Monday, October 10, 2016

The Development of Great White Shark Embryos

Check out this fascinating article on the development of white shark embryos!
(Sato, Keiichi et al. "How Great White Sharks Nourish Their Embryos to a Large Size: Evidence of Lipid Histotrophy in Lamnoid Shark Reproduction." Biology Open 5.9 (2016): 1211-215. Web. 22 Sept. 2016. <>.)

For years, scientists have wondered about the reproductive system of Carcharodon carcharias, the white shark. Matrotrophy (maternal care when in the womb) is common among sharks, and takes many forms—yolks, histotrophy (where the mother releases a “milk” into the uterus), and oophagy (where the embryos will prey upon other eggs/embryos in the uterus). The relatives of the white shark, such as the sand tiger shark’s (Carcharias taurus) reproductive phases are well known. However, little is known on what forms of matrotrophy white sharks participate in. When a pregnant white shark was caught in the waters off Okinawa, Japan, scientists had the opportunity to study the shark’s reproductive tract.
There were three embryos found in both uteruses, and they were all at the same stage of development. Of the six embryos, none of them still had their external yolk sac, but there was still evidence that the embryo had yolks at one point. In both uteruses, there was a viscous, yellow fluid that contained mostly lipids. This fluid was similar to that of the “uterine milk” some rays produce and is a form of histotrophic nutrition for the embryos. The young sharks all already had small but functional teeth. These teeth were likely used to eat the nutritional eggs released by the mother. Nutritional eggs are undeveloped eggs that are in the uterus as a nutrition source for the embryos. This is a form of oophagy. However, most of the eggs hadn’t been eaten yet, suggesting that the embryos hadn’t entered the oophagy phase of their development.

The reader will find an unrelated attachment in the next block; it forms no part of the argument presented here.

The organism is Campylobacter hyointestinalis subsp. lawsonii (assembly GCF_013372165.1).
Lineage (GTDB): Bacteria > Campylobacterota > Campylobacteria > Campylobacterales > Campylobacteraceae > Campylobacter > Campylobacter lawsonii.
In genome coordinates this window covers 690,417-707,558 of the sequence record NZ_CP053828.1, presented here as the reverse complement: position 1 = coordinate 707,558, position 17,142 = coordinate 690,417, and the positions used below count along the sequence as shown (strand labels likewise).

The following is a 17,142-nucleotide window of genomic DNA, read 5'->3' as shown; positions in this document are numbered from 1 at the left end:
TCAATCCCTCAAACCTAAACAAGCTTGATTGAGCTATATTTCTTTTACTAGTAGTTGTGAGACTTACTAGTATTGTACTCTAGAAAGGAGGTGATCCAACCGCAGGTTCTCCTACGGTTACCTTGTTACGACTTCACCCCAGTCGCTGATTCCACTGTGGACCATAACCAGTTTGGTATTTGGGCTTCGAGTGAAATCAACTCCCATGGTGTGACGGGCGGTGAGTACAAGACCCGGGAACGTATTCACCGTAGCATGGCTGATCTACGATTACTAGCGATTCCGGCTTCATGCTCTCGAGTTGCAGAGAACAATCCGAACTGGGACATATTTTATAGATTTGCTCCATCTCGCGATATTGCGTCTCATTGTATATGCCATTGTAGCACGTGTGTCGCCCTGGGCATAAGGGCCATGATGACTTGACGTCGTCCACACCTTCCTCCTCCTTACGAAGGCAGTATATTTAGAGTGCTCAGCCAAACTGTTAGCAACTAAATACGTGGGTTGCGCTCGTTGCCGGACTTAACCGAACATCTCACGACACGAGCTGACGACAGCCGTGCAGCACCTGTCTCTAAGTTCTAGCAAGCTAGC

The in utero nutritional sources of white shark embryos is now better understood, due all to one individual pregnant shark. The embryos first rely on their yolks for food. Then, as the yolks run out, the mother releases a lipid-based “milk” into the uterus that provides nutrients to the young sharks. Finally, the embryos use their already sharp teeth to eat the nutritional eggs in the uterus. This is a complex process that is, as expected, similar to that of the white shark’s relatives.